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Letter: Is it time to build a 30,000-home eco-town in the New Forest?

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SIR – Three recent headlines suggest we have concerns regarding planning in both the BCP and New Forest District Council areas:

"Housing boss defends affordable housing record” (A&T, 22nd April)

“Virtual extraordinary meeting to be held town council response to 491 homes planned at Moortown Lane, near Ringwood” (advertiserandtimes.co.uk, 11th April)

Does the area need thousands more affordable homes?
Does the area need thousands more affordable homes?

“NFDC concerned by border homes plans” (A&T, 8th April).

What also concerns me about the recent inflation rate increase announced (CPI of 6.2%) is that it will lead to far more strained household budgets.

The combined effects of Brexit, Covid, energy crisis, interest rate increases, National Insurance increases, council tax increases, climate change and now the war in Ukraine may yet result in a similar or worse financial crash to 2008.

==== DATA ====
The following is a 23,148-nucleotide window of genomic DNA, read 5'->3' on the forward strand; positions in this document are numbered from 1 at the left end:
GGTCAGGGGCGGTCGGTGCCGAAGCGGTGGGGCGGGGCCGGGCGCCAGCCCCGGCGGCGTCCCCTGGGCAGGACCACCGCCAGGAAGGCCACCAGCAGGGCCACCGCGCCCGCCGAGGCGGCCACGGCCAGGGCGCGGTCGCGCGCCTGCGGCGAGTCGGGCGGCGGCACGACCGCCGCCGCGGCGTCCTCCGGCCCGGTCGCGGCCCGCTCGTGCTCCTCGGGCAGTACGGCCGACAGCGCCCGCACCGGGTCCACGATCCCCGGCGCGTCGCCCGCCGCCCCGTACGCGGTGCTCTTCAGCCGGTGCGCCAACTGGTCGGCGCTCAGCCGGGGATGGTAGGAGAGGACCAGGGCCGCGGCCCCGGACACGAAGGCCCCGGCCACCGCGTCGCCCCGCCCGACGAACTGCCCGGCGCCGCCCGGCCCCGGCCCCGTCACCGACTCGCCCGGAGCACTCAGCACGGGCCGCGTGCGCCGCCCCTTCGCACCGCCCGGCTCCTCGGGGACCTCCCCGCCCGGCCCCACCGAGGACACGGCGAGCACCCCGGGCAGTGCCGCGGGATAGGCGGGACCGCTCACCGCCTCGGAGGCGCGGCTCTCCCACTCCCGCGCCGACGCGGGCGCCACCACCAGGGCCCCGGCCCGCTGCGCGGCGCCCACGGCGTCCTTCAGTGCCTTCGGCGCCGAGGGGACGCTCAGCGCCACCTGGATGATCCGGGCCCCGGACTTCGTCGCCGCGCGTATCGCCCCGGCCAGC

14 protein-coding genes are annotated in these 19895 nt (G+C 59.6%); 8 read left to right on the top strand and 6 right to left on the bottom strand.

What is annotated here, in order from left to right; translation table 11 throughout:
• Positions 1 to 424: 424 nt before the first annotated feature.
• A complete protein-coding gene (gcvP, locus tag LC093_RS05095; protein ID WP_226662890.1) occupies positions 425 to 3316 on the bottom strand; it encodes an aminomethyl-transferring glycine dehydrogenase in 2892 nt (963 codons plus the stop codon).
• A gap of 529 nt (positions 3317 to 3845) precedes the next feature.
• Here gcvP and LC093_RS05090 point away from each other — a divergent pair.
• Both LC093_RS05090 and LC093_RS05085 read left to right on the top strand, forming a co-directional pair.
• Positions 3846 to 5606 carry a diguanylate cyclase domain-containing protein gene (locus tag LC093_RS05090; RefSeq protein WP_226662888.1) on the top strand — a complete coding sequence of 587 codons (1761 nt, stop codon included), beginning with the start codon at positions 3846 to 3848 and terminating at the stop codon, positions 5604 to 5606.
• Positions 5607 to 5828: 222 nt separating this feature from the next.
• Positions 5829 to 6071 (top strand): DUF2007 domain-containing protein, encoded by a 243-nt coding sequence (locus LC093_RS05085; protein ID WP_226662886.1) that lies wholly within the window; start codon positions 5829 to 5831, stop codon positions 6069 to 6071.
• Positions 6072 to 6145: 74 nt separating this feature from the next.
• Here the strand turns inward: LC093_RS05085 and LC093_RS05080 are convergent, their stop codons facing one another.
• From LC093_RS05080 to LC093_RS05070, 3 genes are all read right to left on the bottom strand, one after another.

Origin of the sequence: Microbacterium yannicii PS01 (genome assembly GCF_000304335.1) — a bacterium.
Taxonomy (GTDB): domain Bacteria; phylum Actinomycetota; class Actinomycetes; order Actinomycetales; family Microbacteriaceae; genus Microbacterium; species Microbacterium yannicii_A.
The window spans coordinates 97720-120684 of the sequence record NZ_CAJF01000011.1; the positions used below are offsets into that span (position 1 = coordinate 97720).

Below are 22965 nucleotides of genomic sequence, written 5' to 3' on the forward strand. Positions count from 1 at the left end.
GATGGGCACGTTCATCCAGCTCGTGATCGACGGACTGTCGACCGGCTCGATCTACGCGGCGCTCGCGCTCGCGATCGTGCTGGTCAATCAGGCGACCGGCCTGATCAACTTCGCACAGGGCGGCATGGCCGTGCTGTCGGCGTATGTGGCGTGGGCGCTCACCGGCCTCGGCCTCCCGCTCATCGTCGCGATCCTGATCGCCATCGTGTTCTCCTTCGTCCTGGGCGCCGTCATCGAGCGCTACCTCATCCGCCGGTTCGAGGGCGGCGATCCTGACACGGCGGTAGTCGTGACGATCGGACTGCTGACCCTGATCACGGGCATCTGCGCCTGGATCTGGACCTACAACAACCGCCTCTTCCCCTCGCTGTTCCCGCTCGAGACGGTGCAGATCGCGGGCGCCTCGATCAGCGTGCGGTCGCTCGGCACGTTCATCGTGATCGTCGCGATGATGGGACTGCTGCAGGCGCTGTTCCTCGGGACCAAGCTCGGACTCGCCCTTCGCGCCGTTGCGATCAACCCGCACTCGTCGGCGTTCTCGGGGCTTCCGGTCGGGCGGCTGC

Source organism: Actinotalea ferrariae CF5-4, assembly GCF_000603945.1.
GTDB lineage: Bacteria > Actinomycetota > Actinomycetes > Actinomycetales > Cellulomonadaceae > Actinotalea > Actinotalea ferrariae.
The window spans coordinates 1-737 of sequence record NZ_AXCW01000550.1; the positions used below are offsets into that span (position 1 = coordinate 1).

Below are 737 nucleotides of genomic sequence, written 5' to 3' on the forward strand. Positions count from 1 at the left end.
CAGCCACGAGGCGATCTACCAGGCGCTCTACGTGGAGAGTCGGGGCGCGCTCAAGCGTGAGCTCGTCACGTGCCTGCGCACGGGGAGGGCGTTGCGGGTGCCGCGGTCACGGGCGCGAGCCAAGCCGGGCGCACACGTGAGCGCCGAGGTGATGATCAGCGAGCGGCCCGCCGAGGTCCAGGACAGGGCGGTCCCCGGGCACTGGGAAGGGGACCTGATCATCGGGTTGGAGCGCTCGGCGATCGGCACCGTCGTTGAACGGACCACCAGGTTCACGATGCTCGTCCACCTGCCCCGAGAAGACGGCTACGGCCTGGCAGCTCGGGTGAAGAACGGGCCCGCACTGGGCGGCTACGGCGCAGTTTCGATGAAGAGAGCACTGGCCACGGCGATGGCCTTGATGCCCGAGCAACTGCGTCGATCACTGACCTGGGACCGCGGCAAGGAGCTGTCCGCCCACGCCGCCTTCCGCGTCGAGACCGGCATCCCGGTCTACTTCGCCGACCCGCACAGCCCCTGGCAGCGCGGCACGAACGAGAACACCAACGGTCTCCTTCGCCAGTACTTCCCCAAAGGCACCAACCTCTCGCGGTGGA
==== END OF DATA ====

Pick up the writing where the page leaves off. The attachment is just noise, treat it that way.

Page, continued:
We now must do far more address to poverty throughout the UK. Surely far more affordable social housing, with good insulation, and an electric mass transit system are required to reduce the need for Russian oil and gas and address climate change.

What could be done in NFDC and BCP?

We could build an eco-town centred around Burton and Sopley (on the same principle as Poundbury) of 30,000 dwellings (50% social housing) and a 2,000 extra care bed village on a 1,000-hectare site on green belt land, immediately converting it to development land and using the profit for electric mass transit systems around BCP and NFDC.

Buy land at say £10,000 per hectare. So, for say 250 hectares the cost would be £2.5m and the gain could be £1.5bn.

For the Victorians “coal was king”. But for us Elizabethans in the 21st century perhaps it should be “green is queen” and a fitting tribute for the platinum jubilee of Elizabeth II.

Geoff Bantock,

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